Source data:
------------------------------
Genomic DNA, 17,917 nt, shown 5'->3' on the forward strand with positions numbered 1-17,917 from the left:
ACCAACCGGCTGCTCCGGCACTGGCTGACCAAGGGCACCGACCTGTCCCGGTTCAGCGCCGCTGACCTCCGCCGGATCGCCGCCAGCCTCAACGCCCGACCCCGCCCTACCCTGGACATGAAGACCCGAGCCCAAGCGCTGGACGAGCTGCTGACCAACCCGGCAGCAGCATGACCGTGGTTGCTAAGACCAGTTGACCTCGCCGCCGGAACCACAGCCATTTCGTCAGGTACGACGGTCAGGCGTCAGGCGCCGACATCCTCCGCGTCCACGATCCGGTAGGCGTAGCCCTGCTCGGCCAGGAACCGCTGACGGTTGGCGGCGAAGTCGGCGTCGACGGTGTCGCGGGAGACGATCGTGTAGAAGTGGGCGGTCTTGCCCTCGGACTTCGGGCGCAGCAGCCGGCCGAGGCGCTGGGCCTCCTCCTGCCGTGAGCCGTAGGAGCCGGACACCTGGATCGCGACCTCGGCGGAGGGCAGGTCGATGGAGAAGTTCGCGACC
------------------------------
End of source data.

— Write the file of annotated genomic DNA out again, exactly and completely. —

Genomic DNA, 17,917 nt, shown 5'->3' on the forward strand with positions numbered 1-17,917 from the left:
ACCAACCGGCTGCTCCGGCACTGGCTGACCAAGGGCACCGACCTGTCCCGGTTCAGCGCCGCTGACCTCCGCCGGATCGCCGCCAGCCTCAACGCCCGACCCCGCCCTACCCTGGACATGAAGACCCGAGCCCAAGCGCTGGACGAGCTGCTGACCAACCCGGCAGCAGCATGACCGTGGTTGCTAAGACCAGTTGACCTCGCCGCCGGAACCACAGCCATTTCGTCAGGTACGACGGTCAGGCGTCAGGCGCCGACATCCTCCGCGTCCACGATCCGGTAGGCGTAGCCCTGCTCGGCCAGGAACCGCTGACGGTTGGCGGCGAAGTCGGCGTCGACGGTGTCGCGGGAGACGATCGTGTAGAAGTGGGCGGTCTTGCCCTCGGACTTCGGGCGCAGCAGCCGGCCGAGGCGCTGGGCCTCCTCCTGCCGTGAGCCGTAGGAGCCGGACACCTGGATCGCGACCTCGGCGGAGGGCAGGTCGATGGAGAAGTTCGCGACC